Hillary Hope Herzog, Todd Herzog, Benjamin Lapp, eds. Rebirth of a Culture: Jewish Identity and Jewish Writing in Germany and Austria Today. New York: Berghahn Books, 2008. vi + 193 pp. $75.00 (cloth), ISBN 978-1-84545-511-8.
Reviewed by Joseph W. Moser (Washington and Jefferson College)
Published on HABSBURG (October, 2010)
Commissioned by Jonathan Kwan (University of Nottingham)
Austrian and German Jewish Literature in the New Millenium
This incredibly useful and interesting book brings together contributions from scholars and writers who have been working on the dynamic changes in Austrian and German Jewish writing over the last few decades. The origin of this project was a four-week summer seminar at the Einstein Forum in Potsdam,“Boundaries Crossing Boundaries: Jewish Identity and Jewish Writing in Germany after 1980,” which was inspired by Sander L. Gilman and taught by Dagmar C. G. Lorenz. In her introduction to this book, Lorenz presents a comprehensive overview of this theme as well as a detailed description of each contribution, linking the essays to the broader topic at hand.
There are several important aspects that inform and guide German and Jewish writing today, and Lorenz points these out in her introduction as she emphasizes that “since 1945, Jewish writing in German has neither been possible nor imaginable without references to the Shoah” (p. 2). At the same time, she explains the difficulties that Jewish writers faced from publishers when trying to address the Holocaust in the postwar era, which discouraged writers or “turned [them] to different topics” (p. 4). What is remarkable about this book is that it manages to balance the different experiences that writers faced in West Germany and Austria--at a time when Austrian literature finally has managed to distinguish itself as autonomous from German literature--and this strong balance of covering these separate contexts also takes into account the situation in East Germany. The focus of the book is on the idea of a “Rebirth of Jewish Culture” in Germany and Austria, which has been in transition for the last thirty years with Jewish immigration into these two countries from Russia and other Eastern European countries as well as Israel (p. 6).
The book is divided into four parts: “German-Jewish Writing and Culture Today,” “The Case of Austria,” “Transatlantic Relationships,” and “Jewish Writers in Germany and Austria.” Covering a vast and complex territory of German-language Jewish writing, the book integrates the experiences of German and Austrian Jews in the book’s first section. In “The Monster Returns: Golem Figures in the Writings of Benjamin Stein, Esther Dischereit, and Doron Rabinovici,” Cathy S. Gelbin explores the Golem motif supranationally, and in “Hybridity, Intermarriage, and the (Negative) German-Jewish Symbiosis,” Petra Fachinger examines two Austrian writers Peter Henisch and Anna Mitgutsch alongside Lena Kugler and Lothar Schöne. Rolland Dollinger, in “Anti-Semitism Because of Auschwitz: An Introduction to the Works of Henryk M. Broder,” explores the phenomenon of new German anti-Semitism and Broder’s work as a writer and journalist. In addition to an essay by Margy Gerber on Robert Menasse’s novel Die Vertreibung aus der Hölle (2001) and Hillary Hope Herzog’s piece on Ruth Beckermann’s films and writings, this book features contributions by Benjamin Lapp, Iris Bruce, and Todd Herzog on transatlantic relationships between North American and German-Jewish literature. Richard Bodek contributes an essay on “A Political Tevye: Yiddish Literature and the Novels of Stefan Heym,” and the book also features an interview with Barbara Honigmann conducted by Bettina Brandt.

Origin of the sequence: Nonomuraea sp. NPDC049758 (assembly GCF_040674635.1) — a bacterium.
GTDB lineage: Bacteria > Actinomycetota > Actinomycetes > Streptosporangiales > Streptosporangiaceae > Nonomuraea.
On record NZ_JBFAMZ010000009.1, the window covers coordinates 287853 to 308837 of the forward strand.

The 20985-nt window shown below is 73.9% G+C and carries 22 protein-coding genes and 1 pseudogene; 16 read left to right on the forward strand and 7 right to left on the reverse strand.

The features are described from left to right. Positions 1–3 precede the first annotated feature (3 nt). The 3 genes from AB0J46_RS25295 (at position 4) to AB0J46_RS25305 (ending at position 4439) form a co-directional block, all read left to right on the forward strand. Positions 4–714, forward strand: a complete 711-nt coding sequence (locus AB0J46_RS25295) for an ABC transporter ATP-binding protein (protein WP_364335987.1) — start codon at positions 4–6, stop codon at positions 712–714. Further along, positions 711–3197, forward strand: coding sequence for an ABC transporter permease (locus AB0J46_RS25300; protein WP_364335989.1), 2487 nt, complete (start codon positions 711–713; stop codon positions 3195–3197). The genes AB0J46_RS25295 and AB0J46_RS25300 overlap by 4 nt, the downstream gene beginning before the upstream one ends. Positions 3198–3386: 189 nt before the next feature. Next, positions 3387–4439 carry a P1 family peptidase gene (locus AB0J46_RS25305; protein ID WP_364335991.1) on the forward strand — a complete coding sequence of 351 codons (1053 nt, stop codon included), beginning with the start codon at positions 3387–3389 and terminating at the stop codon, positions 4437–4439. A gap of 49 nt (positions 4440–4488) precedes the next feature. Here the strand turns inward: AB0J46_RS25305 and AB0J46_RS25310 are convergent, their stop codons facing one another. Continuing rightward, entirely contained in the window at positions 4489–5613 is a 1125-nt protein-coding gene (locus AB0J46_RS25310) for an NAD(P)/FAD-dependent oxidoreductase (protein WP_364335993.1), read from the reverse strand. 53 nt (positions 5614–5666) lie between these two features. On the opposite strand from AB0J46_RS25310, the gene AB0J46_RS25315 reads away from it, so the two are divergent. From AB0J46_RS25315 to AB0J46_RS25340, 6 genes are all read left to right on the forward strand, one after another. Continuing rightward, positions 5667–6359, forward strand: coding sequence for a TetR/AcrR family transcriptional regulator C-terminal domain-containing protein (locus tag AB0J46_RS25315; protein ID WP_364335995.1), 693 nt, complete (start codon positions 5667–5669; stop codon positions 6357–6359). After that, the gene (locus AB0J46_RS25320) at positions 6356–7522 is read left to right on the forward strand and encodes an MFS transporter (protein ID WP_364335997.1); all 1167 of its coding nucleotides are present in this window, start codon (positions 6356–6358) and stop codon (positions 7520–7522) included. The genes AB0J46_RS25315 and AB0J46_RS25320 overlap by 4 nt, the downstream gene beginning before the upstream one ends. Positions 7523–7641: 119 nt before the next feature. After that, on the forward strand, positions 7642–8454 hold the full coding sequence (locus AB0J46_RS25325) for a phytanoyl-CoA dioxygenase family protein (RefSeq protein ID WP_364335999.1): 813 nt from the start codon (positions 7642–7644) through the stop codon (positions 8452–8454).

The fourth part of the book offers English translations of short texts by Dischereit, Jeannette Lander, and Rabinovici. These texts help to illustrate the points made by the aforementioned contributions and introduce an English-reading audience to texts that otherwise are mostly available in German. “Mischmasch or Mélange” by Rabinovici is a fitting final contribution to this book, as the writer narrates in this two-page story the immigration of a school age Israeli boy to Vienna and his experiences meeting Austrians and learning German. The boy’s experiences set in the 1960s illustrate the beginning of this transition to a “Rebirth of Culture.” This book is an important addition to the library of any scholar specializing in contemporary German and Austrian literature and would also lend itself well to a course on German-Jewish literature.
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Joseph W. Moser. Review of Herzog, Hillary Hope; Herzog, Todd; Lapp, Benjamin, eds., Rebirth of a Culture: Jewish Identity and Jewish Writing in Germany and Austria Today.
HABSBURG, H-Net Reviews.
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